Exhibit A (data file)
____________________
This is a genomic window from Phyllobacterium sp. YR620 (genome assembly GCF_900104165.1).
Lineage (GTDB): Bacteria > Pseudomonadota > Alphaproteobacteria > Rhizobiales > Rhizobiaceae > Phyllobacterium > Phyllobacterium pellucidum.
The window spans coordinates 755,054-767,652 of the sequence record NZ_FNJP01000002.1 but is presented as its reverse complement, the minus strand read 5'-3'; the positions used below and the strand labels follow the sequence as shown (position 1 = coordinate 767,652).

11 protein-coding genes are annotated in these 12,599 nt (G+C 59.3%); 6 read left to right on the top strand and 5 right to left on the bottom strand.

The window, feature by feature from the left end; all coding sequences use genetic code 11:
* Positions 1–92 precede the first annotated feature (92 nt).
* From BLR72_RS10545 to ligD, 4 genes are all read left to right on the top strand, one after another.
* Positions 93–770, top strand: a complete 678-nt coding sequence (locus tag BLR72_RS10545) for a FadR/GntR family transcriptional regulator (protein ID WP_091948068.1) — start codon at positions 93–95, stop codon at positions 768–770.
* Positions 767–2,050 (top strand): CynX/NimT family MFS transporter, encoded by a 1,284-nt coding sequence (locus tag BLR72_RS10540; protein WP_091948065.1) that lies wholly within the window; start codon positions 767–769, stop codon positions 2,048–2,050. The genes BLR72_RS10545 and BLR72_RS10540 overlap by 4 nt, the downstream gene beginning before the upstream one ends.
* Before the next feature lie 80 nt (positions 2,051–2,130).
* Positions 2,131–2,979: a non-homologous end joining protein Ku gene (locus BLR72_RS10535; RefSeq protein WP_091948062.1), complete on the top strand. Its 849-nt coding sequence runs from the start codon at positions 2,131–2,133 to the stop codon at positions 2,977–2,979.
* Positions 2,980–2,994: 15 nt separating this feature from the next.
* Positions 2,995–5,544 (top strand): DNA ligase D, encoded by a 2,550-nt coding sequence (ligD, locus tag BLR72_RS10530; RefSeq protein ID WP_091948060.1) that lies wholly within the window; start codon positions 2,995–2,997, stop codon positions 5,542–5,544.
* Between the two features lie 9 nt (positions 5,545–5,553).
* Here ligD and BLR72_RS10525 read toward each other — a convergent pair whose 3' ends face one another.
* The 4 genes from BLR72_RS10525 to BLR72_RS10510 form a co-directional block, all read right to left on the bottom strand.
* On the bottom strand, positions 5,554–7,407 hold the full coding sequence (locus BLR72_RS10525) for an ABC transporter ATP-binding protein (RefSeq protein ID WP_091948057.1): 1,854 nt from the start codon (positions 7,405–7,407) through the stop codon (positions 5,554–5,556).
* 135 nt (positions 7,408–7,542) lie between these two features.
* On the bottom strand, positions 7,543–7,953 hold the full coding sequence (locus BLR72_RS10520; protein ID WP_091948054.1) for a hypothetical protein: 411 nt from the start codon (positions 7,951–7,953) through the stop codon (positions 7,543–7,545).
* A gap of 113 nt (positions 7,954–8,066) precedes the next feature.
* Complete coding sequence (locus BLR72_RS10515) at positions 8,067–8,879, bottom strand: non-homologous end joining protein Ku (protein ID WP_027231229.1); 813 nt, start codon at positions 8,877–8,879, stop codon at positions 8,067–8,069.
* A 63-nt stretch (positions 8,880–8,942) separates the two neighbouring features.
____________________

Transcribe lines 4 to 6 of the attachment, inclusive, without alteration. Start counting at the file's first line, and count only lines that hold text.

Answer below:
11 protein-coding genes are annotated in these 12,599 nt (G+C 59.3%); 6 read left to right on the top strand and 5 right to left on the bottom strand.

The window, feature by feature from the left end; all coding sequences use genetic code 11:
* Positions 1–92 precede the first annotated feature (92 nt).